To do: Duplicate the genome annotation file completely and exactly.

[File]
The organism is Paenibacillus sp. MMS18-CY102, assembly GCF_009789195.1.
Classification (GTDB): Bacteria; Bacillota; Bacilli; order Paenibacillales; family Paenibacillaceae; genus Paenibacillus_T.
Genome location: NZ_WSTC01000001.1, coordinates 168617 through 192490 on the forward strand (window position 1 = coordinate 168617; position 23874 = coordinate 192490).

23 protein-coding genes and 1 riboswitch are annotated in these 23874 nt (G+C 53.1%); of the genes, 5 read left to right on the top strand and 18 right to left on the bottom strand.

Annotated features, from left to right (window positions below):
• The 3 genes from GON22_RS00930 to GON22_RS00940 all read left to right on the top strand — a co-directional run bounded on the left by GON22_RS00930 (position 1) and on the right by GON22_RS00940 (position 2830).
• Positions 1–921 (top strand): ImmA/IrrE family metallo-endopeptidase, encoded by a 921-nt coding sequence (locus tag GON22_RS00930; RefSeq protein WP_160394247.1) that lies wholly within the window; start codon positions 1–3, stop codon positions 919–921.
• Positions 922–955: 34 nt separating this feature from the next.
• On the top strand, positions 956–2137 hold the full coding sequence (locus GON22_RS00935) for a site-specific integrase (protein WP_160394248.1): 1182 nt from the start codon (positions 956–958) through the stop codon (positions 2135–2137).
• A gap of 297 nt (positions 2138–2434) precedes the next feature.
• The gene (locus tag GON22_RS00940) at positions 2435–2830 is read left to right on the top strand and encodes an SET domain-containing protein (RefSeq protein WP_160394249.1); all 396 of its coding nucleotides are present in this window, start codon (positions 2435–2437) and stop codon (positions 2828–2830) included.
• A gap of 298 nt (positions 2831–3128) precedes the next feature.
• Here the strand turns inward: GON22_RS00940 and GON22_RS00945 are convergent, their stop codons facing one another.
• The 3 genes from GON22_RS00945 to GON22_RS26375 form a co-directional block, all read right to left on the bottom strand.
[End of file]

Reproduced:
The organism is Paenibacillus sp. MMS18-CY102, assembly GCF_009789195.1.
Classification (GTDB): Bacteria; Bacillota; Bacilli; order Paenibacillales; family Paenibacillaceae; genus Paenibacillus_T.
Genome location: NZ_WSTC01000001.1, coordinates 168617 through 192490 on the forward strand (window position 1 = coordinate 168617; position 23874 = coordinate 192490).

23 protein-coding genes and 1 riboswitch are annotated in these 23874 nt (G+C 53.1%); of the genes, 5 read left to right on the top strand and 18 right to left on the bottom strand.

Annotated features, from left to right (window positions below):
• The 3 genes from GON22_RS00930 to GON22_RS00940 all read left to right on the top strand — a co-directional run bounded on the left by GON22_RS00930 (position 1) and on the right by GON22_RS00940 (position 2830).
• Positions 1–921 (top strand): ImmA/IrrE family metallo-endopeptidase, encoded by a 921-nt coding sequence (locus tag GON22_RS00930; RefSeq protein WP_160394247.1) that lies wholly within the window; start codon positions 1–3, stop codon positions 919–921.
• Positions 922–955: 34 nt separating this feature from the next.
• On the top strand, positions 956–2137 hold the full coding sequence (locus GON22_RS00935) for a site-specific integrase (protein WP_160394248.1): 1182 nt from the start codon (positions 956–958) through the stop codon (positions 2135–2137).
• A gap of 297 nt (positions 2138–2434) precedes the next feature.
• The gene (locus tag GON22_RS00940) at positions 2435–2830 is read left to right on the top strand and encodes an SET domain-containing protein (RefSeq protein WP_160394249.1); all 396 of its coding nucleotides are present in this window, start codon (positions 2435–2437) and stop codon (positions 2828–2830) included.
• A gap of 298 nt (positions 2831–3128) precedes the next feature.
• Here the strand turns inward: GON22_RS00940 and GON22_RS00945 are convergent, their stop codons facing one another.
• The 3 genes from GON22_RS00945 to GON22_RS26375 form a co-directional block, all read right to left on the bottom strand.